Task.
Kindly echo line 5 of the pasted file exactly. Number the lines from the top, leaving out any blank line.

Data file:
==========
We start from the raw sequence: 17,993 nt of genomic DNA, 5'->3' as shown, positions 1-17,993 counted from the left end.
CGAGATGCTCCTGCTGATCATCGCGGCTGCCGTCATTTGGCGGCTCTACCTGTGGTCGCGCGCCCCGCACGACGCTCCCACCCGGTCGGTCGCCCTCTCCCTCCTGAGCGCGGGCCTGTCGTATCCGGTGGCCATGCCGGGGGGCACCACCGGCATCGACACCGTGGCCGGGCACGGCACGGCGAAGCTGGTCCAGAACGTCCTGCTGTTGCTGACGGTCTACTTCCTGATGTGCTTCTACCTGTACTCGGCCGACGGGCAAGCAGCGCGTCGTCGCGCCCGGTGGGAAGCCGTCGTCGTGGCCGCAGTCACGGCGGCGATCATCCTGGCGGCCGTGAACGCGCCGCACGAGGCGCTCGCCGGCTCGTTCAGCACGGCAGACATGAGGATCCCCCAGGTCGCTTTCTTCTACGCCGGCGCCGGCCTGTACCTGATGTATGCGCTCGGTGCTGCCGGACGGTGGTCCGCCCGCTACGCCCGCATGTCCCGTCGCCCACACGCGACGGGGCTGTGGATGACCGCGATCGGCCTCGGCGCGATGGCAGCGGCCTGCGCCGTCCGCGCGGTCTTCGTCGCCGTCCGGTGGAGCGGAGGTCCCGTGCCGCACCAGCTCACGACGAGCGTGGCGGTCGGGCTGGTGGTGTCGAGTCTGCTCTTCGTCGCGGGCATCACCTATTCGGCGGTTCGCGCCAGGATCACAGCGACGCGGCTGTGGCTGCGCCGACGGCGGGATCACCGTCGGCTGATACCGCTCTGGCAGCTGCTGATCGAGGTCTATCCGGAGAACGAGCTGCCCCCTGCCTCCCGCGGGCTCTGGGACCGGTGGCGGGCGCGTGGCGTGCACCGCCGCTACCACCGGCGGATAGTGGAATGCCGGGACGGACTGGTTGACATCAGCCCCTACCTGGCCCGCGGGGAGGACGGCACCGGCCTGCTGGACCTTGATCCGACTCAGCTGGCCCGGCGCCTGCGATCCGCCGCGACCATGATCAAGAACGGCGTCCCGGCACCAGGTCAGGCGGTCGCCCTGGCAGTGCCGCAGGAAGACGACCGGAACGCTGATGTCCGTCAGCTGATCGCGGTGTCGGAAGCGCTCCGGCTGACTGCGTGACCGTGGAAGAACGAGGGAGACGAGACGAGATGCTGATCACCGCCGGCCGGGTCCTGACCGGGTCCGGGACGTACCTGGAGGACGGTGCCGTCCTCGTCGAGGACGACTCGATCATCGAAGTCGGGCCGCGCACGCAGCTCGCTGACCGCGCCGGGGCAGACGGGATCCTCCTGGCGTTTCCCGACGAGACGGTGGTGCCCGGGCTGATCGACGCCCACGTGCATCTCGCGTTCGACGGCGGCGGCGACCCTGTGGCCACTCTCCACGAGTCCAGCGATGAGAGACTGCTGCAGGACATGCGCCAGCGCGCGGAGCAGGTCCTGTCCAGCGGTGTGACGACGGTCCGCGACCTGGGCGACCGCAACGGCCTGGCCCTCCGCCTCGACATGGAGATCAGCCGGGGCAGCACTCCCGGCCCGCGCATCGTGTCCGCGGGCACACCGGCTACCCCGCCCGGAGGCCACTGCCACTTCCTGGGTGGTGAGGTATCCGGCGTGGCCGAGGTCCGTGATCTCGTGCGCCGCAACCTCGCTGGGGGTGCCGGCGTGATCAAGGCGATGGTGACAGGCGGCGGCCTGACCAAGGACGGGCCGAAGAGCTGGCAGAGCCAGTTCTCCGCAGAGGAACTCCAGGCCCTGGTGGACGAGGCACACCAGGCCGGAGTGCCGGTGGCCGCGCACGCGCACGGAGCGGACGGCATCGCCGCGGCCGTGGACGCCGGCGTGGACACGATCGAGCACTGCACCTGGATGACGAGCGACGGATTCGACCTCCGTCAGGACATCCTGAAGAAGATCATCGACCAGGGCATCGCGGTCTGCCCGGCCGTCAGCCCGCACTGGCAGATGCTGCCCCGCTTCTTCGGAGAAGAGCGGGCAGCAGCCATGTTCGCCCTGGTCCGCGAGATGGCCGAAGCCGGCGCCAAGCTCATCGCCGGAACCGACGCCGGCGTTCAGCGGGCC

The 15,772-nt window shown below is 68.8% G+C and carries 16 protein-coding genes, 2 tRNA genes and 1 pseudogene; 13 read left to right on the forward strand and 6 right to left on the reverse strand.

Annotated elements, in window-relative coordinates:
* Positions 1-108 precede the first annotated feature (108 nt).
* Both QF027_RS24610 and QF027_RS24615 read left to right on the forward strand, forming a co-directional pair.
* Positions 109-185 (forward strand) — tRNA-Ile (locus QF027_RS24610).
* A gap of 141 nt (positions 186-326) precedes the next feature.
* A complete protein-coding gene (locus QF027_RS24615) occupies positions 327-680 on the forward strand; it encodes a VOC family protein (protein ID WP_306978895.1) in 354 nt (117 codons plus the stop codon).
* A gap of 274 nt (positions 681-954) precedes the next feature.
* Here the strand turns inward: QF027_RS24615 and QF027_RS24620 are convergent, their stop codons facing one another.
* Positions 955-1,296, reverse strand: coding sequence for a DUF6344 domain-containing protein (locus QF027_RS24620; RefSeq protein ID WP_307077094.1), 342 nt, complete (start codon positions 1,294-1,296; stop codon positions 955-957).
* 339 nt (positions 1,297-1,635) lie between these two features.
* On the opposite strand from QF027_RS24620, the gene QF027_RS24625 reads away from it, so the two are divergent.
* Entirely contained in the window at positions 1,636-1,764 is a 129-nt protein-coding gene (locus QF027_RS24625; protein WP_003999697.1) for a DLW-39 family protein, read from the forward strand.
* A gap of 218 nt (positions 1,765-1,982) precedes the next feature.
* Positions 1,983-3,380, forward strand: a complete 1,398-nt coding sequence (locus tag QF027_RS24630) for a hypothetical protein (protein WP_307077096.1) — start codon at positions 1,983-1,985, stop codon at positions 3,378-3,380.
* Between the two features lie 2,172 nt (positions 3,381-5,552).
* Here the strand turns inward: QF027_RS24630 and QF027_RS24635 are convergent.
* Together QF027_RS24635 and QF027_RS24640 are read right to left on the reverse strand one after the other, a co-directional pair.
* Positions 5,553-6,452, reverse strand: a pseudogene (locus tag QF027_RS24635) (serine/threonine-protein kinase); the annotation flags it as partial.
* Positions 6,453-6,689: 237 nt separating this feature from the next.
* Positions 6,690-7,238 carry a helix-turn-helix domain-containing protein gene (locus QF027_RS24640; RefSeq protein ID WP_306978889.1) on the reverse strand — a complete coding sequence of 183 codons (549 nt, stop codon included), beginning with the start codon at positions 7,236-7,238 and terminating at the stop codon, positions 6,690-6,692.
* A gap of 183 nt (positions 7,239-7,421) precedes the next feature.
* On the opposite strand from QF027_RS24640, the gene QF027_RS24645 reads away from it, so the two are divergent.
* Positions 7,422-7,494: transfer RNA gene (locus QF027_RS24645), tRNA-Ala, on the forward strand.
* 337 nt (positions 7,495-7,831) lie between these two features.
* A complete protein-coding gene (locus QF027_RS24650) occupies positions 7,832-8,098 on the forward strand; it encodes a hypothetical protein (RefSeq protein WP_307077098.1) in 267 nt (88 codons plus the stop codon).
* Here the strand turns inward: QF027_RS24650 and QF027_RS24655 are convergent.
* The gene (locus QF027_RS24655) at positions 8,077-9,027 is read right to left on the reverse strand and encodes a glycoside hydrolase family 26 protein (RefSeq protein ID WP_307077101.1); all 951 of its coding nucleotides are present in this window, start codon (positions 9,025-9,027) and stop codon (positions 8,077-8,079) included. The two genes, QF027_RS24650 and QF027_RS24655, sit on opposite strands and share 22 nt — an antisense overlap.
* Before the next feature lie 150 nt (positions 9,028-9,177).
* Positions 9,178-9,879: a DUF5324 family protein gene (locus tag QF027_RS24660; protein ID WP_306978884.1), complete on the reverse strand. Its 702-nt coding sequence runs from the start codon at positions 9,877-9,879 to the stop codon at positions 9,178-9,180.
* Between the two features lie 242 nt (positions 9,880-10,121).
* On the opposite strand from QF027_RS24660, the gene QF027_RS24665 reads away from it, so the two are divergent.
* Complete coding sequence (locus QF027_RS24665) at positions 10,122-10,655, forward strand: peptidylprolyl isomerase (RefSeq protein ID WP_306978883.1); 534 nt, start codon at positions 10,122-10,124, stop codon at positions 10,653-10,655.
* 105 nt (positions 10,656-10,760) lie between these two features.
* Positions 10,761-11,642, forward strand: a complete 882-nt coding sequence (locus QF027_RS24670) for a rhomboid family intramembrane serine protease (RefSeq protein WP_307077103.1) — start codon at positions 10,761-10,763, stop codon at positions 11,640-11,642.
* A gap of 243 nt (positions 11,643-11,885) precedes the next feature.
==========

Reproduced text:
* Positions 1-108 precede the first annotated feature (108 nt).